Carnivores Roam the Springtime Night Sky

In the last days of May and early June, a cluster of carnivorous constellations appears high in the Northern Hemisphere sky.
In the last days of May and early June, a cluster of carnivorous constellations appears high in the Northern Hemisphere sky.

During the last days of May and the first of June, navigating a cluster of carnivorous constellations can help you identify star patterns, including the Great Bear (Ursa Major), the Lion (Leo) and the Dragon (Draco).

That tip comes courtesy of Hans Augusto ("H.A.") Rey, who is best known for creating, with his wife, Margaret, the mischievous cartoon monkey Curious George. But Rey, who passed away in 1977, was also a very diligent amateur astronomer. His interest in astronomy began during World War I, when he found constellation diagrams confusing and difficult to remember.

So Rey redrew the constellations (using the same stars) so that they actually looked like the figures they represented. Rey wrote two constellation guides: one for adults ("The Stars — A New Way to See Them"; Houghton Mifflin, 1952) and another for children ("Find the Constellations"; Houghton Mifflin, 1954). Both books are considered classics and have never gone out of print. As a young boy growing up in the Bronx, I learned my way around the sky using Rey's books.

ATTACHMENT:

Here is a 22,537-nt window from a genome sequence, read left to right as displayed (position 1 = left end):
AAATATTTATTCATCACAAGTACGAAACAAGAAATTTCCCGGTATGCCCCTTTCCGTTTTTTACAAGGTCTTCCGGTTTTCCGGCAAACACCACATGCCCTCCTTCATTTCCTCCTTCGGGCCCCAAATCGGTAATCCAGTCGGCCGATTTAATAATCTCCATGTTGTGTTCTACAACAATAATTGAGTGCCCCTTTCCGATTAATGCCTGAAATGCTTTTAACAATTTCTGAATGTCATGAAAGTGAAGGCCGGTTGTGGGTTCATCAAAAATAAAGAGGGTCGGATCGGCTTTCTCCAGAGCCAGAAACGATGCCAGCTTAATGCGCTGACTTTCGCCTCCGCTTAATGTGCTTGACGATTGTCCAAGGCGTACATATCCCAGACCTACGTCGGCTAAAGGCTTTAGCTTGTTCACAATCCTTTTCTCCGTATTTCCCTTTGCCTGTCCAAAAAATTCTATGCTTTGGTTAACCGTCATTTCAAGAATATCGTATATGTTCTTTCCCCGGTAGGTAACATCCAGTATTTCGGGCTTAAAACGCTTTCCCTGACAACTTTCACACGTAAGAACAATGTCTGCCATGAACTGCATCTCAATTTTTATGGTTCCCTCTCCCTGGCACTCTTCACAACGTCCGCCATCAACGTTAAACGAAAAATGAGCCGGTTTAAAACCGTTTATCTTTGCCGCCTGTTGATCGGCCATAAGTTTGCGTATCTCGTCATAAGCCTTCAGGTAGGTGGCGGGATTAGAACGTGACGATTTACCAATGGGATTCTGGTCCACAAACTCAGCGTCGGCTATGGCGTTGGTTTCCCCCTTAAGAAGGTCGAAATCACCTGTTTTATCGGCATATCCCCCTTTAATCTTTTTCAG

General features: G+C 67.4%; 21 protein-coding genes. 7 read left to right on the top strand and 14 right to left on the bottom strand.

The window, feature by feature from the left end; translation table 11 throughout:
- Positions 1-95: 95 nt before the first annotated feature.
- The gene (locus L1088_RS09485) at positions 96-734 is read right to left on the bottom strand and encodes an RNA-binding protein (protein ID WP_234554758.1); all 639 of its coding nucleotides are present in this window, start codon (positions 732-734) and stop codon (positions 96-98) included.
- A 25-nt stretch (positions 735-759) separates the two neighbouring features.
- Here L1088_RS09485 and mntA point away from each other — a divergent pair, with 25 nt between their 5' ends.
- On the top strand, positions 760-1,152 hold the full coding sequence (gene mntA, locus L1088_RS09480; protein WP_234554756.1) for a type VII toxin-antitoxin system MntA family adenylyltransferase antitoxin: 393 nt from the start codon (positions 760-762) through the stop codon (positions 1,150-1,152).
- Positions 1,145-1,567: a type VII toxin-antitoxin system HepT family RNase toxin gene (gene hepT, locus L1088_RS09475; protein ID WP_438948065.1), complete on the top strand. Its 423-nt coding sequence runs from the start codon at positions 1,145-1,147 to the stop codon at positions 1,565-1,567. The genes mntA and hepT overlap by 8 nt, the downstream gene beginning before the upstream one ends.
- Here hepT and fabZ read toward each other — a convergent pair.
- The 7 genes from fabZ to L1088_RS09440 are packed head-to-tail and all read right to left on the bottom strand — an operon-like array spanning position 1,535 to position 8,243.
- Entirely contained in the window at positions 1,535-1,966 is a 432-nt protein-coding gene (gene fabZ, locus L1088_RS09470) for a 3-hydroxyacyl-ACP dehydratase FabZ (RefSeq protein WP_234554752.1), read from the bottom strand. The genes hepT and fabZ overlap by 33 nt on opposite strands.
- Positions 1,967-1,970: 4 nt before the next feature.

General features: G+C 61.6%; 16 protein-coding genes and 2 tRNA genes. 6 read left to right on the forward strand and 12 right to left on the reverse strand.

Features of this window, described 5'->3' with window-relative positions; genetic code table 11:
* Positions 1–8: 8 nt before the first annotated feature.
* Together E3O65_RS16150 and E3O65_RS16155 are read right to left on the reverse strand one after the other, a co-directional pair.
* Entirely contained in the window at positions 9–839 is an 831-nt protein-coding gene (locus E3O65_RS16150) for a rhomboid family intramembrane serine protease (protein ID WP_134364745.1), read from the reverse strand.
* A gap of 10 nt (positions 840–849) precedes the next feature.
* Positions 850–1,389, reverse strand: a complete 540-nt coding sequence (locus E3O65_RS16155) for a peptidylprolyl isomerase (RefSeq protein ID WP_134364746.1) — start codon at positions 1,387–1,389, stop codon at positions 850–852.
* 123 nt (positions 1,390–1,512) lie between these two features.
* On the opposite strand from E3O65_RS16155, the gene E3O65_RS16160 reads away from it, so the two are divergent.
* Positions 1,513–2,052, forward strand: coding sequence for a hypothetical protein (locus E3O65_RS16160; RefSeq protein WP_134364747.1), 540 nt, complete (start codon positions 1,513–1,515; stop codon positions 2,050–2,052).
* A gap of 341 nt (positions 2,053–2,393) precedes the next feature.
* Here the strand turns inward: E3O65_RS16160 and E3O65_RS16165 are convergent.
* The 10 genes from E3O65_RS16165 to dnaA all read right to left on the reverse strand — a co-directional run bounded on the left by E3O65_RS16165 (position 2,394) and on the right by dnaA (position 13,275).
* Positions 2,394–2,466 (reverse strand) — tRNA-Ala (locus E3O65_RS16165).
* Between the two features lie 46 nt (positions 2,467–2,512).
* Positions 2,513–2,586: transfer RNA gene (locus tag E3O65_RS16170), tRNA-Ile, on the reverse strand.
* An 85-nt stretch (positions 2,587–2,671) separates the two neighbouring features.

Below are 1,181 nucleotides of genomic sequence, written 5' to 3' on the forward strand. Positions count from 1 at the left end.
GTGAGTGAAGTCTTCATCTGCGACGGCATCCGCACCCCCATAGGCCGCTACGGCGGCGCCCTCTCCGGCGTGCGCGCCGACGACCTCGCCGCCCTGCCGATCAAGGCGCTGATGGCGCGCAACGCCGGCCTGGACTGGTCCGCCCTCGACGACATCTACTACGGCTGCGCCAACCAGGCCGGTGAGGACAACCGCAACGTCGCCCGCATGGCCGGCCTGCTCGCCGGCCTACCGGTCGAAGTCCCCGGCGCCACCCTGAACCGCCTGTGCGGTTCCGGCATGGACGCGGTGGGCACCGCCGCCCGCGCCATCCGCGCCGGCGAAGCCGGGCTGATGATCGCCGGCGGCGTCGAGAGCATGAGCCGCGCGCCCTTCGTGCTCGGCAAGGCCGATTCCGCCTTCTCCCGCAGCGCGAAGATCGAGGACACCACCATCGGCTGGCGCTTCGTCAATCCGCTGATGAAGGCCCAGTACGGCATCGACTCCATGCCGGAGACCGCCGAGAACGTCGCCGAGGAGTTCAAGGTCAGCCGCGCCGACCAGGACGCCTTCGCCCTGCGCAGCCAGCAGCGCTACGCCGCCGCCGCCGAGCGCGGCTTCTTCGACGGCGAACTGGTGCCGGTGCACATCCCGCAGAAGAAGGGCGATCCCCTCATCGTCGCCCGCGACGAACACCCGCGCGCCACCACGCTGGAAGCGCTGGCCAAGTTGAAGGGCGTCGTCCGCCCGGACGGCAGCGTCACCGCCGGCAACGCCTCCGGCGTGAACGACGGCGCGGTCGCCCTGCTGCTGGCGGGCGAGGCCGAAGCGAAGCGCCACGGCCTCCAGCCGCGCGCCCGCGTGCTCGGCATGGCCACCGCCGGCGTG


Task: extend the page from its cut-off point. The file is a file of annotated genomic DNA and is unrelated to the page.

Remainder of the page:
Related: 2019 Full Moon Calendar

Cosmic predators

At this particular time of the year, Rey liked to point out that you can become familiar with star patterns more easily if you remember some constellations as part of specific groups. And, during the latter days of May into early June, one of these groups dominates the midsection of the night sky, appearing high up and directly overhead as darkness falls: the "Carnivores' Corner." 

Rey's group of carnivores includes the Great Bear (Ursa Major), the Lion and Little Lion (Leo and Leo Minor), and the Hunting Dogs (Canes Venatici), with the Dragon (Draco), Little Bear (Ursa Minor) and Lynx adjoining them. 

Rey provided, in his own words, a crutch for memory: "Bears hibernate; the other carnivores in the sky follow their example, therefore they are harder to find during fall and early winter."

Unfortunately, most constellations in the Carnivores' Corner are composed of moderately dim or faint stars. But tracing connections between each constellation in Rey's group can help a skywatcher catch the right twinkles.